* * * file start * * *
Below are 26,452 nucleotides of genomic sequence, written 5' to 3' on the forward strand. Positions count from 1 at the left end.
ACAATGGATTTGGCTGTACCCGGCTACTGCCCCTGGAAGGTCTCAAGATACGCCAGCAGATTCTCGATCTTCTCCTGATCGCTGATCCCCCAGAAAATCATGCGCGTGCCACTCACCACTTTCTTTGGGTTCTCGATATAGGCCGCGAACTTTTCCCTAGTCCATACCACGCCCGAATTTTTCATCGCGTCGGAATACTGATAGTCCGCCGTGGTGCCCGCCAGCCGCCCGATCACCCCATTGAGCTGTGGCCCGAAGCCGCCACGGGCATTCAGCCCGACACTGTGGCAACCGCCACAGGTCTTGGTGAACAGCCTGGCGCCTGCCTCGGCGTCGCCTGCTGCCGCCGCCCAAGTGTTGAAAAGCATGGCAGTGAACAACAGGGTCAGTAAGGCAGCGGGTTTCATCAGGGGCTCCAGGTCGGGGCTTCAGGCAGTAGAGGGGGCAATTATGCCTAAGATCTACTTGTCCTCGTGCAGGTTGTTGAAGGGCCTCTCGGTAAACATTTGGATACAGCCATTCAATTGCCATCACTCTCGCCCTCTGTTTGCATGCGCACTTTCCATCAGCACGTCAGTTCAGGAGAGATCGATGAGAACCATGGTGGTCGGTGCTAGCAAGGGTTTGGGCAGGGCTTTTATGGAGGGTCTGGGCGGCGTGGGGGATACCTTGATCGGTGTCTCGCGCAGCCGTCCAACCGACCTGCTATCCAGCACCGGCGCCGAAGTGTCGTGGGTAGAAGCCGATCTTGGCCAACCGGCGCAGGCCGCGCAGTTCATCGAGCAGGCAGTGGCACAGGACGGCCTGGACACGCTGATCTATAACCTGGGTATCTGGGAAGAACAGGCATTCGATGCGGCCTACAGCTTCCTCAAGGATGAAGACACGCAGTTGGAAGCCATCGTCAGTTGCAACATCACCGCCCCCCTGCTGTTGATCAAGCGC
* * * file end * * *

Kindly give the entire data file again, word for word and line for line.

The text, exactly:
Below are 26,452 nucleotides of genomic sequence, written 5' to 3' on the forward strand. Positions count from 1 at the left end.
ACAATGGATTTGGCTGTACCCGGCTACTGCCCCTGGAAGGTCTCAAGATACGCCAGCAGATTCTCGATCTTCTCCTGATCGCTGATCCCCCAGAAAATCATGCGCGTGCCACTCACCACTTTCTTTGGGTTCTCGATATAGGCCGCGAACTTTTCCCTAGTCCATACCACGCCCGAATTTTTCATCGCGTCGGAATACTGATAGTCCGCCGTGGTGCCCGCCAGCCGCCCGATCACCCCATTGAGCTGTGGCCCGAAGCCGCCACGGGCATTCAGCCCGACACTGTGGCAACCGCCACAGGTCTTGGTGAACAGCCTGGCGCCTGCCTCGGCGTCGCCTGCTGCCGCCGCCCAAGTGTTGAAAAGCATGGCAGTGAACAACAGGGTCAGTAAGGCAGCGGGTTTCATCAGGGGCTCCAGGTCGGGGCTTCAGGCAGTAGAGGGGGCAATTATGCCTAAGATCTACTTGTCCTCGTGCAGGTTGTTGAAGGGCCTCTCGGTAAACATTTGGATACAGCCATTCAATTGCCATCACTCTCGCCCTCTGTTTGCATGCGCACTTTCCATCAGCACGTCAGTTCAGGAGAGATCGATGAGAACCATGGTGGTCGGTGCTAGCAAGGGTTTGGGCAGGGCTTTTATGGAGGGTCTGGGCGGCGTGGGGGATACCTTGATCGGTGTCTCGCGCAGCCGTCCAACCGACCTGCTATCCAGCACCGGCGCCGAAGTGTCGTGGGTAGAAGCCGATCTTGGCCAACCGGCGCAGGCCGCGCAGTTCATCGAGCAGGCAGTGGCACAGGACGGCCTGGACACGCTGATCTATAACCTGGGTATCTGGGAAGAACAGGCATTCGATGCGGCCTACAGCTTCCTCAAGGATGAAGACACGCAGTTGGAAGCCATCGTCAGTTGCAACATCACCGCCCCCCTGCTGTTGATCAAGCGC